"They talk about people going off-island for treatment. Most people do not go off-island. They go to a doctor here first. Invariably, they go off-island because a doctor here recommended it. The hospital sends people off-island when they don't have the ability to provide treatment because of some speciality they don't have."
Thompson said, "Since I have worked at medical assistance, I have worked in practically every capacity, and I have seen the kind of people who come for service. Without medical assistance, we would have a very sick community." Though Carty's recommendations for the ambulatory surgery center include medicare and medicaid acceptance, there is no percentage of patients included that the facility must take.
Thompson continued, "We are not helping the hospital by being divided amongst ourselves. When others see this, they can easily slip in and take the business."
The Pavia Hospital of Puerto Rico has recently set up shop in Charlotte Amalie to tap into the V.I. market. (See "Schneider Hospital Faces More New Competition").
Scott-Williams said the group had signed confidentiality statements "which cover things like figures." But, she said, "It's all over now, the decision is out. Carole [Thompson], who had the dissenting vote, met with us and asked questions based on her concerns.
"I was proud of the group Moleto [Smith] and [Raymond] Barry, co-chairmen. Moleto made sure what we used to guide us was clarified. We knew it would meet with some controversy, so we wanted to make sure we did the best possible job based on what was given to us. Some of the stuff we had to ask for further clarification. We kept pushing until we felt we could make a decision."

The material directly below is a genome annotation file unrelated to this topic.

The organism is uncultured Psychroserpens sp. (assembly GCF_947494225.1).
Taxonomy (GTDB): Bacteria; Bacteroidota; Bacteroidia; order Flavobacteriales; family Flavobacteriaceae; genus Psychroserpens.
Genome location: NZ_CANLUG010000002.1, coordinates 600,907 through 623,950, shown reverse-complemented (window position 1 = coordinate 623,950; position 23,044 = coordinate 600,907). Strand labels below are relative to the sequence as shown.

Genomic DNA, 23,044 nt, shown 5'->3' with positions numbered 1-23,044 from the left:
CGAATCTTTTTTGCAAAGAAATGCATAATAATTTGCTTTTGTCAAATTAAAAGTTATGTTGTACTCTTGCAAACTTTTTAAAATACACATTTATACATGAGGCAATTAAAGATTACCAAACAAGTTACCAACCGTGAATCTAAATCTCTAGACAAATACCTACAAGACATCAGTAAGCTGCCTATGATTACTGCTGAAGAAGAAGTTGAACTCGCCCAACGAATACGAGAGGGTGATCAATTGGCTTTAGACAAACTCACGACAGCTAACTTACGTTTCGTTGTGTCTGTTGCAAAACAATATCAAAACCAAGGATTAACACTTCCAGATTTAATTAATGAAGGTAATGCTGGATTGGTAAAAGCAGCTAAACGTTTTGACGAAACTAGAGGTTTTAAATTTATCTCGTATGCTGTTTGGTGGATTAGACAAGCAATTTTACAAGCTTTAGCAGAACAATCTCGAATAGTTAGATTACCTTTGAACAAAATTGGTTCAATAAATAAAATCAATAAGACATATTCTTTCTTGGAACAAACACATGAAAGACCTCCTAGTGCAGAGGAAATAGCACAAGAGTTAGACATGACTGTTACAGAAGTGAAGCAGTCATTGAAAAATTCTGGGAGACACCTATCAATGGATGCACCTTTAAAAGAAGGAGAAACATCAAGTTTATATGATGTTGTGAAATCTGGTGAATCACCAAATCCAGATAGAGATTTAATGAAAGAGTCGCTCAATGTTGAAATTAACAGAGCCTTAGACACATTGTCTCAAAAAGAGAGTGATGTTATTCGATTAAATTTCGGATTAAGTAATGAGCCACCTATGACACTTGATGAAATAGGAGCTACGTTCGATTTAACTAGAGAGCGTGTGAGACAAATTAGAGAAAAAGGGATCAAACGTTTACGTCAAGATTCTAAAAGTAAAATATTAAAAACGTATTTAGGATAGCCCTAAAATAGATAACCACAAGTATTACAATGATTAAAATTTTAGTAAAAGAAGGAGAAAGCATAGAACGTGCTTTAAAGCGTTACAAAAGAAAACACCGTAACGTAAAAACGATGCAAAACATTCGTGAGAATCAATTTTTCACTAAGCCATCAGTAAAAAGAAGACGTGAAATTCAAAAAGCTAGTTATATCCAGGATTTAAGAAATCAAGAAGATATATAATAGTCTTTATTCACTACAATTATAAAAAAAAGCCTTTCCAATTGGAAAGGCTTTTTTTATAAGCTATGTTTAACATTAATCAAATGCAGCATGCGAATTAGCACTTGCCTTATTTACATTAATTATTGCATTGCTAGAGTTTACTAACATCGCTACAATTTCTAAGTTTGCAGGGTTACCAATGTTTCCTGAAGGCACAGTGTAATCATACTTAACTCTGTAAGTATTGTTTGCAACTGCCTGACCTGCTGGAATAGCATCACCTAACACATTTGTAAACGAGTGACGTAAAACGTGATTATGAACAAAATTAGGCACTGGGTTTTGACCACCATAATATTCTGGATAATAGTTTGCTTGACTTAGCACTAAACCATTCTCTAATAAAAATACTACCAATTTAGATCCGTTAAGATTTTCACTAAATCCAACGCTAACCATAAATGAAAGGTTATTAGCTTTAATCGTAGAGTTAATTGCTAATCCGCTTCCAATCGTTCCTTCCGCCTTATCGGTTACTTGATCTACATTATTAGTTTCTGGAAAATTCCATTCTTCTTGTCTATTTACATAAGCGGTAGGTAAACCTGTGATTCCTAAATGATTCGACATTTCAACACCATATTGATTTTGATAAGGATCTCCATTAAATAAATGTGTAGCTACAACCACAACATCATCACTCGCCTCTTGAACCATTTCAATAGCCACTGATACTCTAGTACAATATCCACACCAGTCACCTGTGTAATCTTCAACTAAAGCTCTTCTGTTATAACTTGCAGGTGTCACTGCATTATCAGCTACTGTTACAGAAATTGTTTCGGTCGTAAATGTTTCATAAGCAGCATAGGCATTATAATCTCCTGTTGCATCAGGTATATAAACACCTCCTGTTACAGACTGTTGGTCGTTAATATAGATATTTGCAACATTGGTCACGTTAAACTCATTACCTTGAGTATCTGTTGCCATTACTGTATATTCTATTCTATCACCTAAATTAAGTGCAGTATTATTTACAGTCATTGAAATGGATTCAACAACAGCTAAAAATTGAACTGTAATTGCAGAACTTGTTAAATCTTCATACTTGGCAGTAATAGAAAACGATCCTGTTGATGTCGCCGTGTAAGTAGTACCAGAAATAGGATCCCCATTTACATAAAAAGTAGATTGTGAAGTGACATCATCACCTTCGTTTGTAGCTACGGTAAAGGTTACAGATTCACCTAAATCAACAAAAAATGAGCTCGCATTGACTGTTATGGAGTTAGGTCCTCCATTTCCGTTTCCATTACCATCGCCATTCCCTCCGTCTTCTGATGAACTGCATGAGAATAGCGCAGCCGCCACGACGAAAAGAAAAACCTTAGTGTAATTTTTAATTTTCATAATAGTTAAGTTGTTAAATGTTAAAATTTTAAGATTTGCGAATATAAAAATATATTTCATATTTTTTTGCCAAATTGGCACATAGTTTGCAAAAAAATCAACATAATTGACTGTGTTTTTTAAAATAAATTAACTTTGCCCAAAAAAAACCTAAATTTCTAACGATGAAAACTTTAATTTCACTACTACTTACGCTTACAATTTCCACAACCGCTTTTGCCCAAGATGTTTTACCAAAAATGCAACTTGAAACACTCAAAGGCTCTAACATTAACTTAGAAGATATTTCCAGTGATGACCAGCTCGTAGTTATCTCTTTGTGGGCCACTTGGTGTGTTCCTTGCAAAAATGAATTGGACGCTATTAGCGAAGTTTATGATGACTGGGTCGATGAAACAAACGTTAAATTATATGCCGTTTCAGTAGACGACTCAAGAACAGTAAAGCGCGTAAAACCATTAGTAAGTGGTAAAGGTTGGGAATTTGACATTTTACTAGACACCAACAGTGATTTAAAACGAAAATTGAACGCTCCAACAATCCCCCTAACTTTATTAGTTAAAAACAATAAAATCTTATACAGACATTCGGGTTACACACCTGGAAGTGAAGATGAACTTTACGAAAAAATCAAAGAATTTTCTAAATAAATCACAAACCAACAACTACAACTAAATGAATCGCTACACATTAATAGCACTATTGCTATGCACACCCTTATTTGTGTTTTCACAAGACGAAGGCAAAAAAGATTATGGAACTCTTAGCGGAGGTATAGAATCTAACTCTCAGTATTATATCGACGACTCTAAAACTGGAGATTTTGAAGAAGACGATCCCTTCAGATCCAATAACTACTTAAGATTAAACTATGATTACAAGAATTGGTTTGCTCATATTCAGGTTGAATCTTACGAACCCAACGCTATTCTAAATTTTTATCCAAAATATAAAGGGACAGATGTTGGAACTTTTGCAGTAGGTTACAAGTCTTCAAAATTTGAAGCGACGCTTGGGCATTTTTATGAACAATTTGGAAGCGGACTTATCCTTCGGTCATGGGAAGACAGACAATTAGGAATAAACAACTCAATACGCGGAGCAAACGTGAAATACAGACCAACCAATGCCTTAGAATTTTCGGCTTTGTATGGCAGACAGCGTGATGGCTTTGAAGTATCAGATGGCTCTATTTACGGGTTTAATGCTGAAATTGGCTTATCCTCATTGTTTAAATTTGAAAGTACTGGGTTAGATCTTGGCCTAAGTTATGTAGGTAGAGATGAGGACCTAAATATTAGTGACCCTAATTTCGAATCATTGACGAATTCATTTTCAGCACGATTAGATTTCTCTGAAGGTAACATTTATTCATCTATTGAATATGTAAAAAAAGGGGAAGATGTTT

Scott-Williams said, "The more you look at it, people are looking for choices. People were going off-island, and some [procedures] still can't be done because we don't have the ability." Something that bothers her, she said, is "people referring to the center as a hospital. It is not a hospital."
Scott-Williams said she applied for a place on the committee months before she was selected. "I was afraid they were turning me down,"she said.
There is no public information on how the committee members were selected. The purpose of the committee, Carty has stated, was to "seek public input" on the center's proposal. However, she has made nothing public about the committee's deliberations.
There have been reports that the Health Department's CON manual is outdated. "It'
s not a manual," Smith said, "there are rules and regulations that govern the processes that were developed through the Department of Health."
Carty was in a meeting on St. Croix Thursday, and did not return calls.
The hospital will hold a press conference at 10 a.m. on Dec. 9 to respond to Carty's approval of the CON for the center.